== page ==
By Lillian Goodwin

For The Diamondback

When Maryland men’s soccer coach Sasho Cirovski moved from Macedonia to North America as a child, he didn’t speak English, and his parents worked blue-collar jobs to put food on the table.

He found his purpose in sports and grew close with his athletic coaches and teachers.

Decades later, Cirovski, one of the winningest college soccer coaches ever, thinks there is too much emphasis on wins and losses and not enough focus on young athletes’ personal development.

“No trophies. There should be no trophies!” Cirovski said to attendees at the Aspen Institute in Washington, D.C. on Tuesday. “That’s problematic.”

Cirovski joined Natasha Cloud of the WNBA’s Washington Mystics, freelance writer Linda Flanagan and former U.S. Education Secretary Arne Duncan on a panel to discuss the impact coaches have on young athletes’ lives.

“It’s a massive responsibility,” Cirovski said. “We have to make sure coaches understand that they are going to influence the minds of young people. The question is how are they influencing them.”

Over his 26 years in College Park, Cirovski has amassed an impressive collection of achievements, including three national championships, 2016 Big Ten Coach of the Year and 25 straight winning seasons. What’s more important than awards, Cirovski said, is building self-awareness in his players through teaching them to set up their own drills and take charge of their own improvement.

The Aspen Institute, a D.C.-based think tank, organized the event to launch its newest report, “Calls for Coaches,” a coaching playbook based on research commissioned from the Harvard Graduate School of Education to explore the role sports can play in the development of cognitive, social and emotional skills in children.

Duncan, who played college basketball during his time at Harvard, said the most influential adult figure in a child’s life is their coach. Unlike a teacher, Duncan said, a child will stay with his or her coach for more than a semester — and sometimes years.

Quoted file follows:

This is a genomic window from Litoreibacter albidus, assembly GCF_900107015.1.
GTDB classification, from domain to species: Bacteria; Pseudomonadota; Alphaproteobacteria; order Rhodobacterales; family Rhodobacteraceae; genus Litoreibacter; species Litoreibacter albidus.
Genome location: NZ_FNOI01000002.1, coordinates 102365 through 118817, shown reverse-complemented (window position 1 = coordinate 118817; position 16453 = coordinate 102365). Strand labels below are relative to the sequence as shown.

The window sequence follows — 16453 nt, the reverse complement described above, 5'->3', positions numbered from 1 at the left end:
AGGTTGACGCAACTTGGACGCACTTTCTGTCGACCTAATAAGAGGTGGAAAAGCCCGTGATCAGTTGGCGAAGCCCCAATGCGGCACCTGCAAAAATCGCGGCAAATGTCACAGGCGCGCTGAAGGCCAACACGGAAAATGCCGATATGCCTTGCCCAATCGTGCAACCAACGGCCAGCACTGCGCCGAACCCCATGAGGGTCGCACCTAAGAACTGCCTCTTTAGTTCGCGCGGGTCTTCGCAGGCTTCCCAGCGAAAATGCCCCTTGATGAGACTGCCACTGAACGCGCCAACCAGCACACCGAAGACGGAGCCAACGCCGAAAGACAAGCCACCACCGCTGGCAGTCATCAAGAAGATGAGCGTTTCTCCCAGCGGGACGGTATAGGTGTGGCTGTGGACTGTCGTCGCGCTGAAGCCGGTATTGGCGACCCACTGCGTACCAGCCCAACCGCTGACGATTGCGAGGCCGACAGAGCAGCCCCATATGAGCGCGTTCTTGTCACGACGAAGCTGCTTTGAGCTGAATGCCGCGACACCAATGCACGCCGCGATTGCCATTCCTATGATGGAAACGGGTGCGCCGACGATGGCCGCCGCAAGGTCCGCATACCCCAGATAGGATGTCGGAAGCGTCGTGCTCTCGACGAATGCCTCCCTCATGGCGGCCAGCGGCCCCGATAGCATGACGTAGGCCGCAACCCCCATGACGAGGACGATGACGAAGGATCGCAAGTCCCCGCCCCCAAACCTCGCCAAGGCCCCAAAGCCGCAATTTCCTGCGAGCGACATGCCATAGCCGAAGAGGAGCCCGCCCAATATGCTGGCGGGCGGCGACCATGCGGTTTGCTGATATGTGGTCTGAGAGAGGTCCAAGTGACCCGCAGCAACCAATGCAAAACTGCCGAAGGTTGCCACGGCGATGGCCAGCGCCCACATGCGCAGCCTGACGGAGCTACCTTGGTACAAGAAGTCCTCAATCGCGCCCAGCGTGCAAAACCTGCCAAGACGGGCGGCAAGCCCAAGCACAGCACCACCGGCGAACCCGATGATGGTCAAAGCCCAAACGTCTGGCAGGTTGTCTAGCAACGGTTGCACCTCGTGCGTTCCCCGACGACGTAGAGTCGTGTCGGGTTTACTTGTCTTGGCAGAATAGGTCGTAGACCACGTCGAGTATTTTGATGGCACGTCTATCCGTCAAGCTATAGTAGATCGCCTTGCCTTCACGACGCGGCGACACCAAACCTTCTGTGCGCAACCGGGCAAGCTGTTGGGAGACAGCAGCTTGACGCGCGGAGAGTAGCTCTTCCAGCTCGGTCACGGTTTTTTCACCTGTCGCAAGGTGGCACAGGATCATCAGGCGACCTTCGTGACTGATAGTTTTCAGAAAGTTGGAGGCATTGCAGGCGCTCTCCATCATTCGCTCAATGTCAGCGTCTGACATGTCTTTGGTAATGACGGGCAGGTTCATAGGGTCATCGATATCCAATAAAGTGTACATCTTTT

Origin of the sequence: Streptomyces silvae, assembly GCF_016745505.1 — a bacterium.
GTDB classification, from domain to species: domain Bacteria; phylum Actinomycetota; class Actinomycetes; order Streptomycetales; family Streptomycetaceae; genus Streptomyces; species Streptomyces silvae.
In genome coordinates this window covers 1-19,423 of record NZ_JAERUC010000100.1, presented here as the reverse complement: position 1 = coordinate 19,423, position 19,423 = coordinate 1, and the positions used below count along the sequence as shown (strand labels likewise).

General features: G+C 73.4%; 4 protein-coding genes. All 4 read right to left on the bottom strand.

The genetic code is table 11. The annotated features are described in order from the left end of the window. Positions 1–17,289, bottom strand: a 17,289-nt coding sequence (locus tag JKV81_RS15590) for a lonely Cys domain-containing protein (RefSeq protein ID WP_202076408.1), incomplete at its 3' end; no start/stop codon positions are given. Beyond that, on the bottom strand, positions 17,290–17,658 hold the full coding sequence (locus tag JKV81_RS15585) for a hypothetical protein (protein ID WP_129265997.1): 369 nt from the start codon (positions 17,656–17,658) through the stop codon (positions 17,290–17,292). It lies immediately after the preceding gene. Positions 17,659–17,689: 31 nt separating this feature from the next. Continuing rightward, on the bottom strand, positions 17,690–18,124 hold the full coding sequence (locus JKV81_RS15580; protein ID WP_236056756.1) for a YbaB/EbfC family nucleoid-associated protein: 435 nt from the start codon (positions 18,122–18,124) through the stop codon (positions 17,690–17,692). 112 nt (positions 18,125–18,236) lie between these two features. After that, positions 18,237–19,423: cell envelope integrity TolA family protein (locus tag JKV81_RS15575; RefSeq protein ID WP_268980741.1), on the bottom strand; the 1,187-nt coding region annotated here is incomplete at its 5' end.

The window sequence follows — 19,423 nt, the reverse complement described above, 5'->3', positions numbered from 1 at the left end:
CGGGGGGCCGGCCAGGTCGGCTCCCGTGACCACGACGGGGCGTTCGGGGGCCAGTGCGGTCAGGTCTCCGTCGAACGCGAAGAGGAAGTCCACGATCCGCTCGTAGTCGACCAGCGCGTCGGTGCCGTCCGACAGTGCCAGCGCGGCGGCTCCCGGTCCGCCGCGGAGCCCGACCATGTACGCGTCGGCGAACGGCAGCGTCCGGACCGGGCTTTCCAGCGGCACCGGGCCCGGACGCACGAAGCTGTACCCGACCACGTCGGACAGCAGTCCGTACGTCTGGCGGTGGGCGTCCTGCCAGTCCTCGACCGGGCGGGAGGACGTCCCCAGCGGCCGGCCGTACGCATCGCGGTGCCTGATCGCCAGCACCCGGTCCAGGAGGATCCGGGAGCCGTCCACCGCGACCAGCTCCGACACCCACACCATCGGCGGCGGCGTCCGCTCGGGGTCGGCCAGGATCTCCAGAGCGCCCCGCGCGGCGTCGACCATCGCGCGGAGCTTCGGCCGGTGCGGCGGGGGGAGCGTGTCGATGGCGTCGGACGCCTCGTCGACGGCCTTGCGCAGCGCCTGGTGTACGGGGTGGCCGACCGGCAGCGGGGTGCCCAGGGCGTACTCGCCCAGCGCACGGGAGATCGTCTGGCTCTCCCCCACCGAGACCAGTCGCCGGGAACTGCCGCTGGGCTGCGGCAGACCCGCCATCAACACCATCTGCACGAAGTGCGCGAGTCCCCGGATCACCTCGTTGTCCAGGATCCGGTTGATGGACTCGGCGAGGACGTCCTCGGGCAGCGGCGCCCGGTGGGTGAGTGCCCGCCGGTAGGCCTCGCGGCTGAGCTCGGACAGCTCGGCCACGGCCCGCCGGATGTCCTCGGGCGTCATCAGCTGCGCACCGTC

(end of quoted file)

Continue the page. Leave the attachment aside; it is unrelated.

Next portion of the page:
Cloud played on this university’s women’s basketball team for the 2010-11 season before transferring to St. Joseph’s. She said her college coaches — Brenda Frese with the Terps and Cindy Griffin with the Hawks — didn’t provide the deep personal relationship that she was looking for.

“Somewhere in that mix of ‘I need wins and losses, this is how I provide for my family,’ it became only a player-and-coach relationship and nothing more,” she said.

Years later, Cloud said her relationship with Frese and Griffin has improved.

“If we had that type of relationship when I actually played for you in college, it would have made the biggest difference in how I performed for you on the court,” she said. “To know that, regardless if I have a good night or a bad night, I still have my relationship with my coach and we’re still in a good mindset even after I shoot 0-for-11, that’s super important for me.”

It is common for a coach to have extensive involvement in the players’ families or personal lives, Duncan added, because of this and sports’ collaborative nature, coaches can teach athletes lessons that teachers cannot.

Tom Farrey, the executive director of the institute’s Sports and Society Program, called the panel the most important part of the program’s three thus far because of how much coaches mean to players.

“How coaches work with you, the skills they teach, the values they impart, the ethics they model and the lessons they share — [they] don’t just build athletes, they build citizens,” Farrey said. “If coached well, children will learn social and emotional skills that will serve them for life.”